Perl Powers

Perl can replace awk, sed, and grep for most cases, specifically when a multiline regular expressions is needed. For further help with this article, perl -help is your friend.

Note common Perl sigils used in this article (@: arrays/lists). For deeper understanding: sudo apt -y install perl-doc (if Debian-based distros) or sudo yum -y install perl-Pod-Perldoc (RHEL-based). Then run perldoc perlvar

Common one-liner flags

  • a split the src text into @F array (part of the -F flag)
  • e single line expression
  • i in place replacement (a la sed)
  • F split the src text using a delim (a la Awk’s fields)
  • l new line separator (’\n’ by default)
  • p print the result & execute on each line

grep replacement

echo -e "foo\nfoo bar" | perl -ne 'print if /^foo$/'

sed replacement

echo -e "foo\nbar foo" | perl -pe 's/^f(oo)/\1/'

If you want in-place replacement:

echo foo bar > foo
perl -p -i -e 's/foo/bar/' foo

awk replacement

(Perl’s -F is analogous to the one in awk (field separator))

cat /etc/passwd | perl -F: -lane 'print @F[0], " --- ", @F[1]'

Quick breakdown of what’s happening here:

-lane: line separate, array it, execute on each newline & run the expression

-F          => is delimiting by the colon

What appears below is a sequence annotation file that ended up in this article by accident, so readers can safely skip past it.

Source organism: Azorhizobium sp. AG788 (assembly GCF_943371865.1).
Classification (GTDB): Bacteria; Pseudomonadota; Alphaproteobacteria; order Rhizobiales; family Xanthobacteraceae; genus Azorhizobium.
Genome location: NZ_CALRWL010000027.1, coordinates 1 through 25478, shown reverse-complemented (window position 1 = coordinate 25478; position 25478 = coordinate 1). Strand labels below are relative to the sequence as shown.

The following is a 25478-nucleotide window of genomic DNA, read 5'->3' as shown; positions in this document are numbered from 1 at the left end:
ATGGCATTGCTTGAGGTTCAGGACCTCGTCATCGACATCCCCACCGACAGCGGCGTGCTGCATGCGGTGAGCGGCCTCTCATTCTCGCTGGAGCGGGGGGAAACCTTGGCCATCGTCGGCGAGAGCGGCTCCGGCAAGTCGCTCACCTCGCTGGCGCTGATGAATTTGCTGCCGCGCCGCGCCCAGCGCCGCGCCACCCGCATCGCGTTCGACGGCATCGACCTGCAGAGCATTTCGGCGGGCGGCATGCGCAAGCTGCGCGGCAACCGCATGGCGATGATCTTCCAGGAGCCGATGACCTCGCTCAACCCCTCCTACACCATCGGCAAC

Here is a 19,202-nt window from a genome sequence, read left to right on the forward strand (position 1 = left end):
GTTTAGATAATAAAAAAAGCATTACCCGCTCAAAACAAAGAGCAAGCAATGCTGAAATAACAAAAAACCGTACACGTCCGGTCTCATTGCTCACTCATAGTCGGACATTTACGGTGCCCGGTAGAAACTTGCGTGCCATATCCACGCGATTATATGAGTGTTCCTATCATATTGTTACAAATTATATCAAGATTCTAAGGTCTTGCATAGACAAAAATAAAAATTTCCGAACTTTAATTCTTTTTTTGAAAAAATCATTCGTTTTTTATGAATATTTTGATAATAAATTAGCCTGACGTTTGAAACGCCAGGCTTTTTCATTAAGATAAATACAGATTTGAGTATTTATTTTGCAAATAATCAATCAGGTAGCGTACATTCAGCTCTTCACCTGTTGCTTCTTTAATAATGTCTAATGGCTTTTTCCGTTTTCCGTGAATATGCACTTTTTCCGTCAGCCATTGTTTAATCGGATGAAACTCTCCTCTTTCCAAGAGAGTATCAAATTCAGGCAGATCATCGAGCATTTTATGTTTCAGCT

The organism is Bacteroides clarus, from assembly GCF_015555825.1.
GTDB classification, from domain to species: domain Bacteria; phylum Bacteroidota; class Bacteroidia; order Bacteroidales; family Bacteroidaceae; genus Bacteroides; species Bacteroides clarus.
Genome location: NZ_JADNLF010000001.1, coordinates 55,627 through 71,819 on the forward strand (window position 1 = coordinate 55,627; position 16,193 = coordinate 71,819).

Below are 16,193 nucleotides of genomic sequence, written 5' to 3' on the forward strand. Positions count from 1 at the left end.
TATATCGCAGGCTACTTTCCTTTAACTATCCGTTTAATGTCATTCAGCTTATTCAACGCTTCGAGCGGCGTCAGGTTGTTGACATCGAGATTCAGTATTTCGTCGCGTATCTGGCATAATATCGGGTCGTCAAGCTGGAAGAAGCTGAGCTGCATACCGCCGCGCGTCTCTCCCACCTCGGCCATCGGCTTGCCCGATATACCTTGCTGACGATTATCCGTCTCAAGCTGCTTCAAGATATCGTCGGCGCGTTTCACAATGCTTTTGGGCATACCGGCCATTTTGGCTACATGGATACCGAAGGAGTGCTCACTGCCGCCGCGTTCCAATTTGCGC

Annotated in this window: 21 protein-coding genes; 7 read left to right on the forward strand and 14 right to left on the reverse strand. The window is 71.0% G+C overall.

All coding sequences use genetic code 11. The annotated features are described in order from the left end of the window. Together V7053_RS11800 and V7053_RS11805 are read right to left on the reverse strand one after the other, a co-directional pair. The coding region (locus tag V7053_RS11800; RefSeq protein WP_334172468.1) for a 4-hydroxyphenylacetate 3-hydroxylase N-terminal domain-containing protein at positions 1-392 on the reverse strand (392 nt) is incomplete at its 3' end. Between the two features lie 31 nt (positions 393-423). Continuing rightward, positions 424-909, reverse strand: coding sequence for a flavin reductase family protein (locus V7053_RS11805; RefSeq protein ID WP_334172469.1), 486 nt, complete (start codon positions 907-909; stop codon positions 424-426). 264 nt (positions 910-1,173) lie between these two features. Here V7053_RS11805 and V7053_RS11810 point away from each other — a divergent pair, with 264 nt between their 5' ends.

print @F[0] => grabs the first column in the @F array and prints it
" --- "     => self-explanatory
@F[1]       => grabs the second column and prints it

multiline regex

echo -e "foo\nfoo bar\nfoo bar\nfoo"  | \
perl -e 'undef $/; $s = <>; while ($s =~ /(bar\nfoo)/g) { print "$1\n"; }'

Quick breakdown of what’s happening here:

Because this is a multiline regex, we have to backtrack, and because of that, the whole file is read entirely into memory, vice streaming per lines. Therefore, we have to undefine the default input record separator (which is newline and Perl uses the magic variable of $/ for that). Then use another one of Perl’s magic operator (<> STDIN) and stores it in a variable that we’ll call $s forSTDIN.

After that, it’s all downhill, get a global modifier (g) on the end of our regex and do the matching inside the while loop expression. Doing this multiline regex with Unix utilities is a pain in the rear.


From now on, if complex regular expressions are what the problem calls for: do it in Perl! Just kidding, use the tool that you’re most proficient and comfortable with.



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